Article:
Interski 2023: Denmark’s Commitment to Round Turn Shape
Held every four years, Interski brings instructors together from around the world. The event offers a valuable educational opportunity for snowsports educators to share their innovations and core beliefs. It gives PSIA-AASI, through its national team, an opportunity to compare the American Teaching System with educational approaches of other countries and bring home ideas that help PSIA-AASI members improve and evolve.
Here, PSIA Alpine Team members Joshua Fogg and Mike Hafer share their take on Denmark’s presentation round turn shape titled, “The Lost Art of Patience.”
Denmark’s presentation “The Lost Art of Patience – Round Turn Shape as Good Skiing” focused on the following items:
- Accurate alignment of the body to the outside ski through a combination of inclination and angulation allows for the skier to be patient at the initiation of the turn.
- Accurate inclination at the beginning of the turn helps pressure build gradually for the shaping phase.
- Adding angulation later in the turn assists in an earlier release of pressure in the finish phase of the turn.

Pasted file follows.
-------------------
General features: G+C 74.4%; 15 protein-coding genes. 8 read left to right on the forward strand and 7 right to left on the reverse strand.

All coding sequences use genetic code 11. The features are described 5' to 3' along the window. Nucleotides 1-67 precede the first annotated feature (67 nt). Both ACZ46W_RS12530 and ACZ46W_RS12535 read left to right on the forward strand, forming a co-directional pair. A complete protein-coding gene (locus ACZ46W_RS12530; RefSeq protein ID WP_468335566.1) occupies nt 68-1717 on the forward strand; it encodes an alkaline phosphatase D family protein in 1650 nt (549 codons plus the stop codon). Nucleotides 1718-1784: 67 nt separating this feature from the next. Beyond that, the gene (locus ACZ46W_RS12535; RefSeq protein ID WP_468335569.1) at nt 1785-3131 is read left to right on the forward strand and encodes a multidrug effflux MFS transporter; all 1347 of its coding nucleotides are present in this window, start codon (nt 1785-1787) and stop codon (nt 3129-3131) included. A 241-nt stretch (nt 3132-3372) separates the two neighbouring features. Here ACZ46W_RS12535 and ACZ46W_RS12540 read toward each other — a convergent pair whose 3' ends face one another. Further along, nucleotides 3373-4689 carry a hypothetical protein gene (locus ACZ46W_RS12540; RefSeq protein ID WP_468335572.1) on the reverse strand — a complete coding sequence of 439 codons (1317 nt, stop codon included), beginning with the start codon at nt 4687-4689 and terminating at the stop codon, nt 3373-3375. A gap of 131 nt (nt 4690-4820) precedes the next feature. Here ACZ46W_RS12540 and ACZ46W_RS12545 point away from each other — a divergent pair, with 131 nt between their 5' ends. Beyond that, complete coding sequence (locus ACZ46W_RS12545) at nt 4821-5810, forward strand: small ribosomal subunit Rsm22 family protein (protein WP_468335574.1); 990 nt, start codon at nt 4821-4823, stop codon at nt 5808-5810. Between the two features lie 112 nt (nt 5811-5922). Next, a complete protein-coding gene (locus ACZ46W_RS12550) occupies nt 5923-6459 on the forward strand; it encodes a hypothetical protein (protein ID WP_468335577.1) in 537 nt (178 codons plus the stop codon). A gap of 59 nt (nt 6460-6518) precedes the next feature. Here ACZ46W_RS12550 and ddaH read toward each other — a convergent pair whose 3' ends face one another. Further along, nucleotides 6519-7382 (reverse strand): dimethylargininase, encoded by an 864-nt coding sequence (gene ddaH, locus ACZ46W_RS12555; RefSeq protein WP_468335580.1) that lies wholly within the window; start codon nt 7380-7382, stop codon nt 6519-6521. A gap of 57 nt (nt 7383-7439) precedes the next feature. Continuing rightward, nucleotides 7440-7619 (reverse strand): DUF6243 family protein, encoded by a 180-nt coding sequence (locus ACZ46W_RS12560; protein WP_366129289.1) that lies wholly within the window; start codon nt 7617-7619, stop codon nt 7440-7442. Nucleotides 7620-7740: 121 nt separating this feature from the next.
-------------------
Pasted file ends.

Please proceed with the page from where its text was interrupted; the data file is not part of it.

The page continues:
Denmark instructors teach lessons around Europe since they don’t have any domestic ski resorts. Many of their lessons are multi-day courses held in other nations.
I appreciate how the Danes used a Stem Christie as a drill to illustrate an accurate amount on inclination in the invitation phase of the turn. Then they challenged us by using an outside ski turn where we were asked to lift the upcoming outside ski before changing edges. They said that the next drill in skill development would be a White Pass Turn. Often, this combination of drills would not be recognized as a way to develop accurate inclination.
Purposeful and accurate movements create patience at the beginning of the turn. Sometimes people perceive that patience at the beginning of the turn is achieved through passivity.
This is a good approach to develop purposeful movements for improving alignment to the outside ski through the beginning of the turn to create a rounder and “more patient” turn entry.
I also broke the presentation into:
- Patience to round out the top of the turn.
- Patience to set up a strong finish.
- Balance along the outside ski through the shaping.
The entire concept was based around moving into the turn with a rate that allows the ski to begin to bend or steer at the top of the turn. The shape of the turn allows for the skier to build pressure at the top of the turn, then manage pressure throughout the turn. If the outside leg is long into the fall line, the skier has the option of creating stronger angles in the shaping phase. The presenter took us through a progression of dynamic Stem Christies to medium carved turns.
I liked the variation of the dynamic stem christie. It was similar to a white pass turn with both skis on the ground.
The concept could enhance one’s understanding of a round turn. In addition, it creates an understanding of shaping at the top of the turn versus arcing to initiate the turn.